Ireland's tax policies could contribute to a loss of revenue in developing countries, according to a new report by Christian Aid.
The research claims that a double tax agreement (DTA) signed with Ghana last year will allow firms there to significantly reduce what they owe in tax by moving money between it and Ireland.
The agreement, which has yet to be approved by the Ghanaian parliament, enables the withholding tax on royalty payments to Ireland to be cut from the domestic rate of 15% to 8%.
The tax on technical service fees are also being reduced from 20% to 10% under the DTA.
"Intentionally targeting a developing country to sign a tax treaty flies in the face of findings of the government's own analysis, the advice of the Department of Foreign Affairs and Trade and even the IMF who recommend developing countries not to sign double tax agreements with rich countries," said Sorley McCaughey, Christian Aid Ireland's head of policy and advocacy.
"It is difficult to justify pursuing this damaging treaty when all the evidence suggests it will not in itself promote investment in Ghana but will certainly hurt Ghanaian efforts to raise badly needed taxes," he said.
The report does not put a specific figure on how much the Irish agreement will - when active - cost the Ghanaian economy, where four million people live in poverty and 5% of children die before their fifth birthday.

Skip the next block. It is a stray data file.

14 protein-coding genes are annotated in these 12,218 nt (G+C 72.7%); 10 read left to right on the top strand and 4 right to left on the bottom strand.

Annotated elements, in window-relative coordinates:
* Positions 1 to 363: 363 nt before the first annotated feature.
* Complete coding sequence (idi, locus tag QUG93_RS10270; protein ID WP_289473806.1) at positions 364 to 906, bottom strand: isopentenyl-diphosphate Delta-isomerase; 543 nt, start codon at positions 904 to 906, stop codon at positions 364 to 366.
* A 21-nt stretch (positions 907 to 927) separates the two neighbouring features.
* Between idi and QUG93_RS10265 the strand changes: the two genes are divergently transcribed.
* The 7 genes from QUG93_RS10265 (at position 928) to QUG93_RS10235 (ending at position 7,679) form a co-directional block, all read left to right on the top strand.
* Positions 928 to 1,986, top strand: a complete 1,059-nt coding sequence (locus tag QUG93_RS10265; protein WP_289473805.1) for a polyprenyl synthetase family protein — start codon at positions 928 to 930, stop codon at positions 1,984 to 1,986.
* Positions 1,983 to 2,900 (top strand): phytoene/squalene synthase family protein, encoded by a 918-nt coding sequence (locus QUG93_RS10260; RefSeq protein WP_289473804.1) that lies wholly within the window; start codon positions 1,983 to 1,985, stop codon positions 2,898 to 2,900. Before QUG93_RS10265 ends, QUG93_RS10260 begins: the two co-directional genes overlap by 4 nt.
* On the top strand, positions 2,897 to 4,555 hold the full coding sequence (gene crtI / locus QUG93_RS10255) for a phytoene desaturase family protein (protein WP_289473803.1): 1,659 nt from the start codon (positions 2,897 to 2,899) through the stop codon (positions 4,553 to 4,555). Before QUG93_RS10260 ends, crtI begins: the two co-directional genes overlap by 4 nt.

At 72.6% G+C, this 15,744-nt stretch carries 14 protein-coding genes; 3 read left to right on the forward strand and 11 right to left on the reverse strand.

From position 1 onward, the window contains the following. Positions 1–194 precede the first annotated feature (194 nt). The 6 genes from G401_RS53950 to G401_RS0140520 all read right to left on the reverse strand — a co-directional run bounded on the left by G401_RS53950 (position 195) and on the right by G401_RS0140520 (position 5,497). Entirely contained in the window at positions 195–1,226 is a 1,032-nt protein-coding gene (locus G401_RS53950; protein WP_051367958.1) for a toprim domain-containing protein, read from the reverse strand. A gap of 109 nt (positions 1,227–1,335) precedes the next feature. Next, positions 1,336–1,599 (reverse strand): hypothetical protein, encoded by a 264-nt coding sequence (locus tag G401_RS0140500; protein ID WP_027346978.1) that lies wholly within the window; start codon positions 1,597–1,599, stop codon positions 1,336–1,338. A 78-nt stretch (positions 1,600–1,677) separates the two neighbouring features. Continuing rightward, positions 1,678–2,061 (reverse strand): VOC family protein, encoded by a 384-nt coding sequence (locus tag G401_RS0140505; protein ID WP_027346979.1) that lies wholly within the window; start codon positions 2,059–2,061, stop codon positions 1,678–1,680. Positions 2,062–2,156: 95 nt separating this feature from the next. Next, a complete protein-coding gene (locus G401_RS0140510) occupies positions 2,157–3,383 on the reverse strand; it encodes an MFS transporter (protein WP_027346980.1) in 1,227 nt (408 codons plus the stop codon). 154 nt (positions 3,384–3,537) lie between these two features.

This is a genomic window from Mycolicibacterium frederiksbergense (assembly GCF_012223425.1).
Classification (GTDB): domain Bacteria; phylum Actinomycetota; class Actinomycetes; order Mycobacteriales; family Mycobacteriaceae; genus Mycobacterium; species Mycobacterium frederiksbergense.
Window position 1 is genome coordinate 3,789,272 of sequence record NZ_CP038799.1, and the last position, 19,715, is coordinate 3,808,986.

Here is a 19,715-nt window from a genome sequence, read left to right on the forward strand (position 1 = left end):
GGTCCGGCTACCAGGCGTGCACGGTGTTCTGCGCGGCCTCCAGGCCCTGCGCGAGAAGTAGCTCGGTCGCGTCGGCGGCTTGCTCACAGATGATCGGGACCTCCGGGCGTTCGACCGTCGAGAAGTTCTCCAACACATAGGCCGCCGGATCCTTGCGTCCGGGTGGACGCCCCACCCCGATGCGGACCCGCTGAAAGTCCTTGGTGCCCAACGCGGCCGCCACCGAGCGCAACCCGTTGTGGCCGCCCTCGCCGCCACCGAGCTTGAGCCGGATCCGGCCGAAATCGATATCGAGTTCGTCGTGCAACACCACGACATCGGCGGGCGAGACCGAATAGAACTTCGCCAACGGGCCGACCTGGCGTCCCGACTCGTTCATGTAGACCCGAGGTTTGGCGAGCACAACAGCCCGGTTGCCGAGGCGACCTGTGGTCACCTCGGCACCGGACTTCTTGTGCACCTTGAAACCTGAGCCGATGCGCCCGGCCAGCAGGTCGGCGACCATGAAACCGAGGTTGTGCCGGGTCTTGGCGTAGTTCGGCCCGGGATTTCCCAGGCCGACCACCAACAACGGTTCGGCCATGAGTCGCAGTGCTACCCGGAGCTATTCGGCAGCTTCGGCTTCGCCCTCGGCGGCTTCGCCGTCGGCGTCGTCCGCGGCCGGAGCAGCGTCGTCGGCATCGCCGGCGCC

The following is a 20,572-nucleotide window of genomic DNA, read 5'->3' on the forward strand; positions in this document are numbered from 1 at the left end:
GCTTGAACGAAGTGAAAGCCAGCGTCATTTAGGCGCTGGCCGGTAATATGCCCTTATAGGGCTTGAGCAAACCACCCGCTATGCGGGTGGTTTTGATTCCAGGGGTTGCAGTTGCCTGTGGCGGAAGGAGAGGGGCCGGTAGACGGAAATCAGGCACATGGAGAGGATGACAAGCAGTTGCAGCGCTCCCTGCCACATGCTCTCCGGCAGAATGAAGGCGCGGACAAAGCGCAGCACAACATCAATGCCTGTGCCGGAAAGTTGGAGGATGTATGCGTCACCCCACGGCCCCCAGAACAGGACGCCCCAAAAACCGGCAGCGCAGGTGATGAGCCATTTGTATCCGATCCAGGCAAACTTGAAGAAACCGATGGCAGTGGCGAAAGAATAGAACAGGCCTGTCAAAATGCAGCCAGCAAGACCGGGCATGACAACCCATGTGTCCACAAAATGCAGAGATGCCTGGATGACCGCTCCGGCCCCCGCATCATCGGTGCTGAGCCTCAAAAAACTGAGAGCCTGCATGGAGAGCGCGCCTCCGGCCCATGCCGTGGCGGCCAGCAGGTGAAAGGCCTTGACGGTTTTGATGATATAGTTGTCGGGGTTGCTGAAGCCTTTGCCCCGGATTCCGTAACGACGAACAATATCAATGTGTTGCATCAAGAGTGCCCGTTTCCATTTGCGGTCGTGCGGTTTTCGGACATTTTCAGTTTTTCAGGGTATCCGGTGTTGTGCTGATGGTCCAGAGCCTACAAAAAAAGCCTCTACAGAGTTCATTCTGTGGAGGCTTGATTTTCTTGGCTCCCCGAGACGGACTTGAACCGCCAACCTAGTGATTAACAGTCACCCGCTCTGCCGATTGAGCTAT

But in general, the study estimates that poorer countries around the world are losing around $416 billion each year as a result of their tax arrangements with more developed states.
This figure includes $200 billion in corporate tax, $158m in tax lost due to mispricing and $58 billion in untaxed offshore wealth.
Christian Aid claims companies and wealthy individuals are exploiting such loopholes to avoid paying tax and as a result developing countries are in effect "being robbed" of revenues.
Developed countries and the UN are being urged by the organisation to stop tolerating these flows of money.
It also calls for the definition set by governments of what constitutes an illicit financial flaw to be widened to beyond illegal actions, to include harmful tax practices that impact on human rights.
The report, "Trapped in Illicit Finance", is being launched today to coincide with the UN General Assembly in New York which will give consideration to how money needed to end world poverty and hunger can be raised.